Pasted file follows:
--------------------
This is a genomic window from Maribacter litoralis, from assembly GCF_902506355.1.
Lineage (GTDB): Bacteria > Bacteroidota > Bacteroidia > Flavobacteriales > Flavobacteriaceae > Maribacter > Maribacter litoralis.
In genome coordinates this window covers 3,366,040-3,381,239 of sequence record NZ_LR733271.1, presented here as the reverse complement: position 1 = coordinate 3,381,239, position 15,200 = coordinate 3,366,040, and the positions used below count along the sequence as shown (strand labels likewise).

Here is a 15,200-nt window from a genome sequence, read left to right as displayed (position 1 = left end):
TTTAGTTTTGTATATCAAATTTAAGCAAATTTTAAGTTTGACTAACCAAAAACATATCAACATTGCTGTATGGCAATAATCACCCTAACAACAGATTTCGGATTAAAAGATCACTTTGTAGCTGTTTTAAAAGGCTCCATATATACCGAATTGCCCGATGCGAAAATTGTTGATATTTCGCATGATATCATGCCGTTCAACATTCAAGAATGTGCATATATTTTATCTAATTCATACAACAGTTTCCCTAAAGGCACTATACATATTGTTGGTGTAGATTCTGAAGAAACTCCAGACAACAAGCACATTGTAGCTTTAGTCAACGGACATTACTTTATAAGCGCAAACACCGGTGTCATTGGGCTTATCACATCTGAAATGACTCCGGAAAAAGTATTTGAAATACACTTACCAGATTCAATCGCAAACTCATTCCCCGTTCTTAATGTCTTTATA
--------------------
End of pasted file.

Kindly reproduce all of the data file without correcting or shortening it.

This is a genomic window from Maribacter litoralis, from assembly GCF_902506355.1.
Lineage (GTDB): Bacteria > Bacteroidota > Bacteroidia > Flavobacteriales > Flavobacteriaceae > Maribacter > Maribacter litoralis.
In genome coordinates this window covers 3,366,040-3,381,239 of sequence record NZ_LR733271.1, presented here as the reverse complement: position 1 = coordinate 3,381,239, position 15,200 = coordinate 3,366,040, and the positions used below count along the sequence as shown (strand labels likewise).

Here is a 15,200-nt window from a genome sequence, read left to right as displayed (position 1 = left end):
TTTAGTTTTGTATATCAAATTTAAGCAAATTTTAAGTTTGACTAACCAAAAACATATCAACATTGCTGTATGGCAATAATCACCCTAACAACAGATTTCGGATTAAAAGATCACTTTGTAGCTGTTTTAAAAGGCTCCATATATACCGAATTGCCCGATGCGAAAATTGTTGATATTTCGCATGATATCATGCCGTTCAACATTCAAGAATGTGCATATATTTTATCTAATTCATACAACAGTTTCCCTAAAGGCACTATACATATTGTTGGTGTAGATTCTGAAGAAACTCCAGACAACAAGCACATTGTAGCTTTAGTCAACGGACATTACTTTATAAGCGCAAACACCGGTGTCATTGGGCTTATCACATCTGAAATGACTCCGGAAAAAGTATTTGAAATACACTTACCAGATTCAATCGCAAACTCATTCCCCGTTCTTAATGTCTTTATA